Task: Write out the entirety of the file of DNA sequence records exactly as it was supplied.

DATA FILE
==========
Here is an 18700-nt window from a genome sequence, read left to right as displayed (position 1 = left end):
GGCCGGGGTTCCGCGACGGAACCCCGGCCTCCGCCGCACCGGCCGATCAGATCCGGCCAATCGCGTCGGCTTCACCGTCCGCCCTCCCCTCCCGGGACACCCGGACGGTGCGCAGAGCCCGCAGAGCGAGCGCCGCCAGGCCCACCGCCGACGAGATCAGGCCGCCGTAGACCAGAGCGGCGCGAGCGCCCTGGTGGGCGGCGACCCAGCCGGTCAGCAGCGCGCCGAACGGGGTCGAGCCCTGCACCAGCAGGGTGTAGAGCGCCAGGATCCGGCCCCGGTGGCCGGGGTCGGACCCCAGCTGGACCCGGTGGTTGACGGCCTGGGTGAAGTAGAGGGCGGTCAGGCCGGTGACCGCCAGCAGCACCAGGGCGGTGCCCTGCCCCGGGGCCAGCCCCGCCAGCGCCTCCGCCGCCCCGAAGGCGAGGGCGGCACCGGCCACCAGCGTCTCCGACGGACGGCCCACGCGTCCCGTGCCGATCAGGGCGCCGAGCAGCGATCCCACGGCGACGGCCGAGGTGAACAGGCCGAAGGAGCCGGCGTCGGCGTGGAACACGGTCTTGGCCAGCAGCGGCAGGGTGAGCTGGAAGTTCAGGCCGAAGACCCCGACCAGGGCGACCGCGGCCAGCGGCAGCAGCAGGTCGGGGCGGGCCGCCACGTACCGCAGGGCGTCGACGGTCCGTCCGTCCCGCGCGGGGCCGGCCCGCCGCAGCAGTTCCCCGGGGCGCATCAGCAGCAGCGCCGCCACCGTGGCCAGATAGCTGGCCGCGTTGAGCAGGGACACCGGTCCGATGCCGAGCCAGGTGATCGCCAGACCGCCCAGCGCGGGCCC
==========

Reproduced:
Here is an 18700-nt window from a genome sequence, read left to right as displayed (position 1 = left end):
GGCCGGGGTTCCGCGACGGAACCCCGGCCTCCGCCGCACCGGCCGATCAGATCCGGCCAATCGCGTCGGCTTCACCGTCCGCCCTCCCCTCCCGGGACACCCGGACGGTGCGCAGAGCCCGCAGAGCGAGCGCCGCCAGGCCCACCGCCGACGAGATCAGGCCGCCGTAGACCAGAGCGGCGCGAGCGCCCTGGTGGGCGGCGACCCAGCCGGTCAGCAGCGCGCCGAACGGGGTCGAGCCCTGCACCAGCAGGGTGTAGAGCGCCAGGATCCGGCCCCGGTGGCCGGGGTCGGACCCCAGCTGGACCCGGTGGTTGACGGCCTGGGTGAAGTAGAGGGCGGTCAGGCCGGTGACCGCCAGCAGCACCAGGGCGGTGCCCTGCCCCGGGGCCAGCCCCGCCAGCGCCTCCGCCGCCCCGAAGGCGAGGGCGGCACCGGCCACCAGCGTCTCCGACGGACGGCCCACGCGTCCCGTGCCGATCAGGGCGCCGAGCAGCGATCCCACGGCGACGGCCGAGGTGAACAGGCCGAAGGAGCCGGCGTCGGCGTGGAACACGGTCTTGGCCAGCAGCGGCAGGGTGAGCTGGAAGTTCAGGCCGAAGACCCCGACCAGGGCGACCGCGGCCAGCGGCAGCAGCAGGTCGGGGCGGGCCGCCACGTACCGCAGGGCGTCGACGGTCCGTCCGTCCCGCGCGGGGCCGGCCCGCCGCAGCAGTTCCCCGGGGCGCATCAGCAGCAGCGCCGCCACCGTGGCCAGATAGCTGGCCGCGTTGAGCAGGGACACCGGTCCGATGCCGAGCCAGGTGATCGCCAGACCGCCCAGCGCGGGCCC